SciPost logo

SciPost Submission Page

Ground-state energy and excitation spectrum of the Lieb-Liniger model : accurate analytical results and conjectures about the exact solution

by Guillaume Lang, Frank Hekking, Anna Minguzzi

This Submission thread is now published as

Submission summary

Authors (as registered SciPost users): Guillaume Lang · Anna Minguzzi
Submission information
Preprint Link: http://arxiv.org/abs/1609.08865v3  (pdf)
Date submitted: 2017-06-22 02:00
Submitted by: Lang, Guillaume
Submitted to: SciPost Physics
Ontological classification
Academic field: Physics
Specialties:
  • Condensed Matter Physics - Theory
Approach: Theoretical

Abstract

We study the ground-state properties and excitation spectrum of the Lieb-Liniger model, i.e. the one-dimensional Bose gas with repulsive contact interactions. We solve the Bethe-Ansatz equations in the thermodynamic limit by using an analytic method based on a series expansion on orthogonal polynomials developed in \cite{Ristivojevic} and push the expansion to an unprecedented order. By a careful analysis of the mathematical structure of the series expansion, we make a conjecture for the analytic exact result at zero temperature and show that the partially resummed expressions thereby obtained compete with accurate numerical calculations. This allows us to evaluate the density of quasi-momenta, the ground-state energy, the local two-body correlation function and Tan's contact. Then, we study the two branches of the excitation spectrum. Using a general analysis of their properties and symmetries, we obtain novel analytical expressions at arbitrary interaction strength which are found to be extremely accurate in a wide range of intermediate to strong interactions.

Published as SciPost Phys. 3, 003 (2017)



Author comments upon resubmission

Dear Editors

we would like to resubmit a revised version of our article 'Ground-state energy and excitation spectrum of the Lieb-Liniger model : accurate analytical results and conjectures about the exact solution'. We have revised the paper following all the suggestions of the referees. A detailed answer to all the points raised by the referees follows.

Best regards Guillaume Lang, for the authors


Answer to the First Referee:

"1) In section II.D authors introduce a notion of complexity of terms in the series expansion. I would like the authors to explain better whether (and if yes how) the complexity is connected with the form of the terms. Specifically, looking at eqs. (14) - (18) complexity seems to be related to the maximal power of k appearing in these equations. Is this correct?"

-> The referee is right, the manuscript is elusive regarding this notion of complexity, because there is a priori no obvious definition thereof. In first approximation, it represents the level of difficulty to identify the patterns and coefficients of the different terms from scratch. Then, looking closer at the result, it seems that the complexity of first kind terms corresponds to the degree of the polynomial in k as pointed out by the referee. As far as the ground-state energy is concerned, complexity appears explicitly in the power of the denominator of Eq.(23). We have added some comments in the article regarding these points.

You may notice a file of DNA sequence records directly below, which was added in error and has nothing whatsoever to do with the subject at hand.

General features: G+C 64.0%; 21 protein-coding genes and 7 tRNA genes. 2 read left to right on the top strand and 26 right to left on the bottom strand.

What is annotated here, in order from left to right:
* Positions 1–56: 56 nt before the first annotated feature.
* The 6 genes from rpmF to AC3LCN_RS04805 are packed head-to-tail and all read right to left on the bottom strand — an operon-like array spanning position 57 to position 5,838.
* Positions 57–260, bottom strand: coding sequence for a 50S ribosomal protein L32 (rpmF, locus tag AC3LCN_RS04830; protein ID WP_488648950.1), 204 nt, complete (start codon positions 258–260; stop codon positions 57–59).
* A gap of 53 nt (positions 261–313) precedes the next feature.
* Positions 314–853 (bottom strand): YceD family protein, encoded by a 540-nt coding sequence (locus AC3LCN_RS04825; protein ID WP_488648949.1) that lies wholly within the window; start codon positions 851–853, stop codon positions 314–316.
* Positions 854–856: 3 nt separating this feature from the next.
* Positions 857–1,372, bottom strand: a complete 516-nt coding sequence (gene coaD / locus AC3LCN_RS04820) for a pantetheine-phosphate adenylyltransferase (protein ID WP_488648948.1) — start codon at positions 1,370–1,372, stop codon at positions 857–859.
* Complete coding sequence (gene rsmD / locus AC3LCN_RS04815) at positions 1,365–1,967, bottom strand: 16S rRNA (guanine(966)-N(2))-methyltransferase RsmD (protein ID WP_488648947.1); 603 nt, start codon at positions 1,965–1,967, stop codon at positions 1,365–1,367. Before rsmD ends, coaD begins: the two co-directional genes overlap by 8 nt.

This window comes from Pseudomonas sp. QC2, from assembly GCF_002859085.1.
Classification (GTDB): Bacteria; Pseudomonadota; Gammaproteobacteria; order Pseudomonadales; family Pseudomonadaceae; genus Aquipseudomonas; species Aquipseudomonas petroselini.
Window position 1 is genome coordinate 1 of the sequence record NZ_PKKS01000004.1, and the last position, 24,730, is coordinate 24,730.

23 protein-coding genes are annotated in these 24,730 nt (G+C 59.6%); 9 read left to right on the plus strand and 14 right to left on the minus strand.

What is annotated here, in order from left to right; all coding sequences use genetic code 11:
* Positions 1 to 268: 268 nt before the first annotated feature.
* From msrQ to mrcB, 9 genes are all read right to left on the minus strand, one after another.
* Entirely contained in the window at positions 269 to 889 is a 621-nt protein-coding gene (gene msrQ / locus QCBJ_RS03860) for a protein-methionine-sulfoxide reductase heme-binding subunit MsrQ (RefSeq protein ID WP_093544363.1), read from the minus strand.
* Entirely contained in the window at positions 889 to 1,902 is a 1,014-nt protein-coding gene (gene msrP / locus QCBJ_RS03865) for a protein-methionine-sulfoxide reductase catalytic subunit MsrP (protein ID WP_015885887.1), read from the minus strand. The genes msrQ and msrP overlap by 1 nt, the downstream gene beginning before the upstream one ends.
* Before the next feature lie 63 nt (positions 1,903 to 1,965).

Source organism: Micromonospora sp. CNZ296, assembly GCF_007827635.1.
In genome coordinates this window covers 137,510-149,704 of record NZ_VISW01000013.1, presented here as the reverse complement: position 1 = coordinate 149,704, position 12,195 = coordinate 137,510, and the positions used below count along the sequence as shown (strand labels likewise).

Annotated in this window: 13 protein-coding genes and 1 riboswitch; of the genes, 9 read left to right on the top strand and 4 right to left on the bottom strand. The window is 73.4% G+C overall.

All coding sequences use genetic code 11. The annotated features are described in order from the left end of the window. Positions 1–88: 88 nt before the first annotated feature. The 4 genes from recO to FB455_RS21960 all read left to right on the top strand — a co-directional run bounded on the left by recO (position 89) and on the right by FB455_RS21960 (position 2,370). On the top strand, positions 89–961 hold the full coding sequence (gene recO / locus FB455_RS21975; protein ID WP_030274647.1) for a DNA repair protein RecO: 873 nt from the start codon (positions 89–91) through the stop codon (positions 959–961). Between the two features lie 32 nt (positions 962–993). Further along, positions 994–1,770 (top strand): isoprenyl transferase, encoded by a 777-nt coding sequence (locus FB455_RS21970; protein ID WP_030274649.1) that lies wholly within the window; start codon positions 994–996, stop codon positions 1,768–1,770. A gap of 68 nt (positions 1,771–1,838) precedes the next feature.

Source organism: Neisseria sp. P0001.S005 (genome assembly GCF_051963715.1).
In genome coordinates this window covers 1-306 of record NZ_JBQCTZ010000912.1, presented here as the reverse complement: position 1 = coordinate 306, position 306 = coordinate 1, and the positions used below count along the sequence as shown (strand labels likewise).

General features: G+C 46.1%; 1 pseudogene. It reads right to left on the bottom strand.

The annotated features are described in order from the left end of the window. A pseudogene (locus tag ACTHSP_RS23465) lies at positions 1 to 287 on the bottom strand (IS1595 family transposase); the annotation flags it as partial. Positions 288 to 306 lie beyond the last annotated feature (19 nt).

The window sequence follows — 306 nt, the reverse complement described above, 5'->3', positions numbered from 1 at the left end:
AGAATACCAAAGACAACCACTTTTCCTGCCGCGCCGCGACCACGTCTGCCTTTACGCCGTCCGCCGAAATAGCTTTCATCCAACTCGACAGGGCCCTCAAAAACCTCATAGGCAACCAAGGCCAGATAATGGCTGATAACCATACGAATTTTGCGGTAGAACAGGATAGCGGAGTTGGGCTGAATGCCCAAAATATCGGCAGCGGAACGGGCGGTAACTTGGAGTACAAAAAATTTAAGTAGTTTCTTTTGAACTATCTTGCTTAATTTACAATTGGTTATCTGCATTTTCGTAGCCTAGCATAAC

"2) There is a typo at the bottom of page 8: asuming -> assuming."

-> We have corrected the typo.

3) Below eq. (31) the authors write: "The fact that g2 vanishes in the Tonks-Girardeau regime is once again a consequence of fermionization, as interactions induce a kind of Pauli principle and preclude that three bosons get very close from each other". This sentence is not very clear to me. g2 describes probability of observing two bosons at the same position not three. I suppose the authors mean something else and would like to ask to clarify it.

-> The referee is right, actually this was a typo, instead of 'three' we meant 'two', and the sentence has been changed into: 'The fact that g_2 vanishes in the Tonks-Girardeau regime is once again a consequence of fermionization, as interactions induce a kind of Pauli principle and preclude that two bosons come in contact.'

"3) This is a question of aesthetics but the end of section II.E.4 seems a bit too crumbled with inline math."

-> Inline math has been transferred to equations for better visibility.

"4) In the beginning of section III the authors write: "... we proceed with a more complicated and partially open problem, namely the characterisation of excitations above the ground state at zero temperature". I would like the authors to be more specific about what open problems do they mean."

-> We have added 'analytical' before the word 'characterization', and added a sentence to explain that the aim is to compare the exact structure with the one predicted by field-theoretical techniques such as Luttinger liquid theory, to discuss their range of validity.

"5) Figures 8 and 10 would benefit from using different markers, and not only colour, to distinguish different types of discrete data points."

-> We have included triangular and square markers and modified their captions accordingly.

"6) My main objection is the lack of a good summary of the results. In section IV the authors summarize they work but they do not point explicitly to main formulas. The formulas themselves are scattered through the text. In my opinion the quality of presentation would benefit from not only an explicit reference but also from repeating the results in the conclusion and thus providing a quick reference."